Healthcare workers worldwide confront high rates of depression and anxiety, suicidal ideation and attempts, low self-esteem, and burnout reported among HCWs. Although mindfulness-based interventions (MBIs) show promise in promoting psychosocial wellbeing and flourishing among HCWs, they have not been tested in Southeast Asia. This study proposes to adapt and implement an MBI in Vietnam (Aim 1) and to test its feasibility, acceptability, and preliminary effectiveness among 104 HCWs in a randomized feasibility trial, using a mixture of survey research (Aim 2) and mobile ecological momentary assessment (EMA; Aim 3). Using human-centered design methods, we will adapt the intervention and mobile EMA app using input from end-users (n = 20). We will then randomize 104 participants to either receive the MBI or be in the wait-list control group. Mental health burden, burnout, dispositional mindfulness, and self-compassion will be assessed before and after the 6-week intervention. Simultaneously, to evaluate the mechanisms through which MBI effects change, we will leverage mobile EMA to understand how emotion/stress reactivity changes before, during, and after the intervention. Results from this study will lay the foundation for a large-scale clinical trial and contribute towards evidence-based interventions to promote wellbeing among HCWs in low-resourced settings like the proposed.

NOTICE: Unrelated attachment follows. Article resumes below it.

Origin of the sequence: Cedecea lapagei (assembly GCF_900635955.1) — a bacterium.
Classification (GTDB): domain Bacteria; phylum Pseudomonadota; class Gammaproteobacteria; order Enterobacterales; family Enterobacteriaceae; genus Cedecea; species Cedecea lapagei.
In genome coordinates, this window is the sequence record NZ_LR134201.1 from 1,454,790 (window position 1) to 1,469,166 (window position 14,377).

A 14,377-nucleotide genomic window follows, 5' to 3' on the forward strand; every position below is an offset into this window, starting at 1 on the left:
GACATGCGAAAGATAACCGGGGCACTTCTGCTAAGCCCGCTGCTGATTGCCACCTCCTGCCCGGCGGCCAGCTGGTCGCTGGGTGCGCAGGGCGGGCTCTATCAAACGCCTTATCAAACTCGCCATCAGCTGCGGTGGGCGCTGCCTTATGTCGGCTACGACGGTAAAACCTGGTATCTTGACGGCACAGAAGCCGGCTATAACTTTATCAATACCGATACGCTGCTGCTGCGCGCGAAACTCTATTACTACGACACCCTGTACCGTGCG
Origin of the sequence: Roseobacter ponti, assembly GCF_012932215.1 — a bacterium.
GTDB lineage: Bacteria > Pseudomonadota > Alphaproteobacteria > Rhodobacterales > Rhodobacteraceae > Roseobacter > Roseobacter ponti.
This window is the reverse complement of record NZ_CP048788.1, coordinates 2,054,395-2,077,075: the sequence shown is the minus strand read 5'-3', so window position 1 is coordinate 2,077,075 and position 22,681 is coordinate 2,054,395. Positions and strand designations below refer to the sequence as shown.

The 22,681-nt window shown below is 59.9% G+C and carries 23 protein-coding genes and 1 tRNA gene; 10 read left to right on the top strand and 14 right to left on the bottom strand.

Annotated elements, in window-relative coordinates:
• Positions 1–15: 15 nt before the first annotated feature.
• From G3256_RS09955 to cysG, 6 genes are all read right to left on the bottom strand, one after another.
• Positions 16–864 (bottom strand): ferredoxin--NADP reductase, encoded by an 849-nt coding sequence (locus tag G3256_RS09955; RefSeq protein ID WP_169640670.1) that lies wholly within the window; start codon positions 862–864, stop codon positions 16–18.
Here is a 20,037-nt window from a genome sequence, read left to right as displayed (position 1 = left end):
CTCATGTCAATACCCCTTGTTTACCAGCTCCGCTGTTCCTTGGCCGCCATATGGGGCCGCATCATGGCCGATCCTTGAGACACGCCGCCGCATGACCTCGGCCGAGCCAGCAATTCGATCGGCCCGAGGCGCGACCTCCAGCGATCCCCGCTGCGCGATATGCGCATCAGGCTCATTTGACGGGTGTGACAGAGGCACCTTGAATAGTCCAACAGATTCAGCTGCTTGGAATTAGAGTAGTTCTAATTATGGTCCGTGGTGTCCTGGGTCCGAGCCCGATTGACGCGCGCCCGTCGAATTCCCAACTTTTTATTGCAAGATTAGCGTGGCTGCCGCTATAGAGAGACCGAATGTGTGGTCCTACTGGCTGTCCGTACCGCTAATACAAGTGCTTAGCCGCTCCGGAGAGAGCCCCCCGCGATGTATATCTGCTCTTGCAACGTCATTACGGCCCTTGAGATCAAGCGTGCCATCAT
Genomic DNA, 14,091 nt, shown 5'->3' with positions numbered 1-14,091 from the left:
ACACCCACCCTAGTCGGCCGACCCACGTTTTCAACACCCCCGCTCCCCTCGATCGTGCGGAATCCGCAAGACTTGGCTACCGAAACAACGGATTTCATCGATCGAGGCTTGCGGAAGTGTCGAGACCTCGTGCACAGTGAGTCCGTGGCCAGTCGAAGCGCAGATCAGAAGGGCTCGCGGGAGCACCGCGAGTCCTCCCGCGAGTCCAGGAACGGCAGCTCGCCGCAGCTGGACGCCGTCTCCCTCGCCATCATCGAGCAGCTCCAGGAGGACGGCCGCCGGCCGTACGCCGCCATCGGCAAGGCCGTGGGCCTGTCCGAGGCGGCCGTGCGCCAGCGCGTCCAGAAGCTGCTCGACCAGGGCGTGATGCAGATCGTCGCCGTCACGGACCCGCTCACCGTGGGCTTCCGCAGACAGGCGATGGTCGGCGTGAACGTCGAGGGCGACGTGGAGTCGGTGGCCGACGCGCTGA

Kathy Trang, PhD

Harvard School of Public Health